(GW) solar power and 60,000MW wind
power by 2022.

12 | PTCHRONICLE | JUNE 2015

THE PTC TIMES


SOLAR POWER COST TO COME DOWN
TO RS 4.50/UNIT BY DECEMBER 2015

GOVERNMENT AIMS TO
MAKE GURGAON A SMART
CITY IN SIX MONTHS

he government aims to turn


Gurgaon into a so-called smart city
by the end of this year and wants it to
be a model for other such projects in
the rest of the country, energy minister
Piyush Goyal said in an international
conference, Gridtech 2015, organized
by Power Grid Corporation of India
Limited (PGCIL).

entre is working on innovative measures which will help in cutting down


the cost of solar power by 25-35 per cent to Rs 4.50 per unit by December
2015 Power, Coal and New and Renewable Energy Minister, Mr. Piyush Goyal
said.
At present, solar power tariff is about Rs 6-7 per unit. "We are looking at bringing
in innovative financing solutions and improve the counter party risk and bring
down the cost of solar and wind energy," he added.

The National Democratic Alliance


(NDA) government had last year
declared its mission to create 100 smart
cities with better technology, superior
management and modern governance.
The project is likely to be rolled out
after extensive consultations with
stakeholders.

COAL INDIA, NTPC BURY THE HATCHET OVER FUEL SAMPLING

ational miner Coal India and state-run power


producer NTPC have agreed to end their dispute on
coal sampling, an outcome that could be related to having a
common minister for power and coal.
For nearly two years, NTPC led a pack of state-owned
utilities in demanding that fuel sampling be held at the
plant-end, even as CIL refused to grant utilities such a
liberty.
Both sides now agree by ironing out differences on a new
mechanism that involves independent testing laboratories.
According to the new sampling method, which came into
effect in September 2014, both buyer and seller are expected
to appoint 'independent' agencies (from a list of empanelled
vendors), which will collect samples jointly but test them
separately.
In case of a discrepancy between two results, a third sample
(separated during joint collection of samples) will play
decider.
JUNE 2015 | PTC INDIA LIMITED | 13

HIGHLIGHTS
AN E-EYE ON NETWORK

he
state-owned
power
transmission
behemoth Power Grid Corporation (PGCIL)
is in the final stages of implementing the National
Transmission Asset Management Centre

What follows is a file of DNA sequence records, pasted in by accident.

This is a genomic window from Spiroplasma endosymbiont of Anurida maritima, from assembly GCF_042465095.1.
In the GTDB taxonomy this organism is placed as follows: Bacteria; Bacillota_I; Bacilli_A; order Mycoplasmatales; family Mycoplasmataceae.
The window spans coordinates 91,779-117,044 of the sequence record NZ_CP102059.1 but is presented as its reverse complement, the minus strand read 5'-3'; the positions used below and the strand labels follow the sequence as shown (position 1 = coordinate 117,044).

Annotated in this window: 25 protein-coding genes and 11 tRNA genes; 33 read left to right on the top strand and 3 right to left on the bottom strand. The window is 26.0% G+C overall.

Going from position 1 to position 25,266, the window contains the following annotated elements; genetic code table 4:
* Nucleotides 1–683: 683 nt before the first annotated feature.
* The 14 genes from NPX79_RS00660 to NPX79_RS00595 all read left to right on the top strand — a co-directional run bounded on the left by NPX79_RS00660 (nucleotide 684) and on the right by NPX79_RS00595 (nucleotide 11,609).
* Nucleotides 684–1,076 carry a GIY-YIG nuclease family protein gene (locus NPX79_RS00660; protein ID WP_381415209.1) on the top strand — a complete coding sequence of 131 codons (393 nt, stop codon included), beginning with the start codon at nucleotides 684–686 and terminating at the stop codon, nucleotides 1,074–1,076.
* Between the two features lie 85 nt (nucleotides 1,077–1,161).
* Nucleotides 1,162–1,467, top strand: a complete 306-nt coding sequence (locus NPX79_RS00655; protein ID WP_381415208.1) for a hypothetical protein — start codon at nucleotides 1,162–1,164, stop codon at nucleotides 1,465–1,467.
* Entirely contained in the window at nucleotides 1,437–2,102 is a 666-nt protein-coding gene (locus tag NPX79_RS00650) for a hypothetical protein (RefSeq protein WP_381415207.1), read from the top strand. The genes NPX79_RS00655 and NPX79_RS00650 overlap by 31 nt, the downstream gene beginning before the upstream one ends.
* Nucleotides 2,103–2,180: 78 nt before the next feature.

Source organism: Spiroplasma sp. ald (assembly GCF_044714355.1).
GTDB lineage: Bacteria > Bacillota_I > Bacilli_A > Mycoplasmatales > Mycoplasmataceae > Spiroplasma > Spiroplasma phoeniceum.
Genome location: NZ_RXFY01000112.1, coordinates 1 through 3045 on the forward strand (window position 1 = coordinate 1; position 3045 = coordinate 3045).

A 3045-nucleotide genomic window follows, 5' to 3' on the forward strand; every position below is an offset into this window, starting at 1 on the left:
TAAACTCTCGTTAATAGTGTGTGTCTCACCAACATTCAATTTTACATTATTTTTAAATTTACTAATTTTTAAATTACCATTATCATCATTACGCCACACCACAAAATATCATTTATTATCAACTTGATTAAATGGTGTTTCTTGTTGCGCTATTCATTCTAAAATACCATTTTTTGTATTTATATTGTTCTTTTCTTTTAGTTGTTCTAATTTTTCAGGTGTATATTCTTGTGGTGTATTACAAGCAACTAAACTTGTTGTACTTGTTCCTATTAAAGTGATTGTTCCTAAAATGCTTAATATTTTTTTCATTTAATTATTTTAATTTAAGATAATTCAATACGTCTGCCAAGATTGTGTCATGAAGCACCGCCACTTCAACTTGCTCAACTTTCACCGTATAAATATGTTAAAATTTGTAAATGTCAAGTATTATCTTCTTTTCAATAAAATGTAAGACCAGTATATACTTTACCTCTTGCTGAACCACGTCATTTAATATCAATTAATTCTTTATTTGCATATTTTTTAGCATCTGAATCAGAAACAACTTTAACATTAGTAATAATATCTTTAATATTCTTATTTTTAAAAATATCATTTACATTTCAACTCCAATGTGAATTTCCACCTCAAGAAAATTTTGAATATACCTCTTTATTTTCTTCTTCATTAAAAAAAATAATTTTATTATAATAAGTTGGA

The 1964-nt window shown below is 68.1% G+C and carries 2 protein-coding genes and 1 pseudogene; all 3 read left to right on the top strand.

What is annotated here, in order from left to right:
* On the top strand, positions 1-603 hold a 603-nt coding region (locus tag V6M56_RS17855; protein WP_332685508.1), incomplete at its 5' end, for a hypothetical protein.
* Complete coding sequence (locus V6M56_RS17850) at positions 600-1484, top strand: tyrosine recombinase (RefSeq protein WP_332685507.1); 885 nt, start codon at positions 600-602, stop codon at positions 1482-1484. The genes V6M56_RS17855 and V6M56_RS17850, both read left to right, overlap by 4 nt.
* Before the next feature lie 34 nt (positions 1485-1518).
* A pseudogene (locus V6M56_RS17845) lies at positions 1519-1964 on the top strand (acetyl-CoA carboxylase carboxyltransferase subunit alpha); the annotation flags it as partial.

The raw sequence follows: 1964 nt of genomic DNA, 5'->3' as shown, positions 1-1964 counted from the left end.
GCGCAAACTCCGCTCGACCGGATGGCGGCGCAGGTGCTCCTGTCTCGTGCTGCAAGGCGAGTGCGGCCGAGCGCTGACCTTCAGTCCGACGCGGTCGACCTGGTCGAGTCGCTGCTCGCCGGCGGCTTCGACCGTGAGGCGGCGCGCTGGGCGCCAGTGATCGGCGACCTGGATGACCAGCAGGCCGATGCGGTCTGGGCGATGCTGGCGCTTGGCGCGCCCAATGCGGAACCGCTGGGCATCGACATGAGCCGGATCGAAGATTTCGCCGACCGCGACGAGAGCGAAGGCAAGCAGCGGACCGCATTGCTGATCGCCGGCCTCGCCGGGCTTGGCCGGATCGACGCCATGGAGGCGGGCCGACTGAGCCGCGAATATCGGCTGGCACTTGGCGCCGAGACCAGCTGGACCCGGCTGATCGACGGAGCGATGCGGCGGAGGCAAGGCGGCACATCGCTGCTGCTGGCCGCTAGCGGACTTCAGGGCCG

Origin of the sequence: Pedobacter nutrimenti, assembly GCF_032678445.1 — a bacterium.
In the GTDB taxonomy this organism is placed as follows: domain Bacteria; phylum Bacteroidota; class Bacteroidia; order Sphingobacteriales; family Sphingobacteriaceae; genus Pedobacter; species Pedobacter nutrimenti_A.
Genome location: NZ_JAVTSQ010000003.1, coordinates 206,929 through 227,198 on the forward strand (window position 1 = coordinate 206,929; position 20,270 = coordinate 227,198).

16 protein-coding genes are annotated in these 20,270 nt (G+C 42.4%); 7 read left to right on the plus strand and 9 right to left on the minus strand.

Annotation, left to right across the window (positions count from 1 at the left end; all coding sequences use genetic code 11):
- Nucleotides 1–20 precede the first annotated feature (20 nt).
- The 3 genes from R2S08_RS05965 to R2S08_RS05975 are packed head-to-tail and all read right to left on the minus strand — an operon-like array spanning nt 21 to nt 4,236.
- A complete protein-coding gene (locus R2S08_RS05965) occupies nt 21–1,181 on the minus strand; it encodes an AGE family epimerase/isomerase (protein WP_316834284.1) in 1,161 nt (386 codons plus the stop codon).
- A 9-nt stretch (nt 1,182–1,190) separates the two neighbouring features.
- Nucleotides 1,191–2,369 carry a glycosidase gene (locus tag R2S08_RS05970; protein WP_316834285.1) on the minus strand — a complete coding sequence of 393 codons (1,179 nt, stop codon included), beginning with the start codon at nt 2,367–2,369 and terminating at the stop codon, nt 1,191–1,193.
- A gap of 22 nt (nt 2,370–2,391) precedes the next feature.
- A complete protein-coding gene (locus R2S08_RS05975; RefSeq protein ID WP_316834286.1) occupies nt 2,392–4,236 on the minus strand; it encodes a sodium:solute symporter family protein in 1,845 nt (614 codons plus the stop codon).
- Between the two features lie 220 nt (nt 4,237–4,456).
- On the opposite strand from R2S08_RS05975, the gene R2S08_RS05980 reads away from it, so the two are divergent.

(NTAMC) project, a system that would give the
company a bird's eye view of its vast network
spread across the country and help resolve
technical issues quickly.

NITI AAYOG
MAKING A
BLUEPRINT TO
TACKLE INDIA'S
ENERGY WOES

ndia has started


work on a plan to
ensure energy security
that's being shaped by
a group at the newly
established NITI Aayog
think tank, Energy
Minister Piyush Goyal
said.
The NDA government
is looking to supply
adequate power at
affordable prices and
double
electricity
generation
capacity
to two trillion units
by
2019,
Goyal
told delegates at a
conference organized
by the CII, a lobby
group. NITI Aayog
has set up a group
which is now looking
at energy security plans
for the next 100 years,
Mr. Goyal said.
The govt has also put
special focus on the
importance of energy
diplomacy, specifically
with
reference
to
building
India's
relationship with the
energy-rich regions of
West Asia, Central Asia
and the South Asian
energy corridor.

14 | PTCHRONICLE | JUNE 2015

To manage and control such a vast network,


we decided, around three years back, that
information technology should be leveraged to
maximise efficiency, bring about transparency
in operations and optimise utilisation of the
assets that are spread across the country. This
resulted in the conceptualisation of the National
Transmission Asset Management Centre (NTAMC) project, a PGCIL official told.
The project will eventually have national level control centres at Manesar in addition to nine
regional control centres that will remotely operate 192 sub-stations of the firm and manage
assets. All the sub-stations and assets will have visibility through close circuit cameras with video
analytics.
The system will provide experts sitting at different location access to theintelligent electronic
devices (IEDs) for fault analysis and speedy decision-making even for assets that are located in
far flung areas. The system will have facility for automatic fault analysis, making it possible for
us to sort out issues in a coordinated manner, the official said.

L&T BAGS ` 5,580-CRORE ORDER FROM


NTPC FOR THERMAL POWER PROJECT

arsen & Toubro (L&T) has secured a


turnkey order from NTPC for setting
up a 2x660 MW greenfield thermal
power plant in Khargone district of
Madhya Pradesh on EPC (engineering,
procurement and construction) basis a
statement by the L&T. It further says Valued at over Rs 5,580 crore, the project
entails design, engineering, manufacture,
supply, erection and commissioning of
two coal-fired thermal units of 660 MW
each with ultra-supercritical (energy
efficient) parameters.
Earlier, L&T, through its joint venture
company L&T-MHPS Boilers Private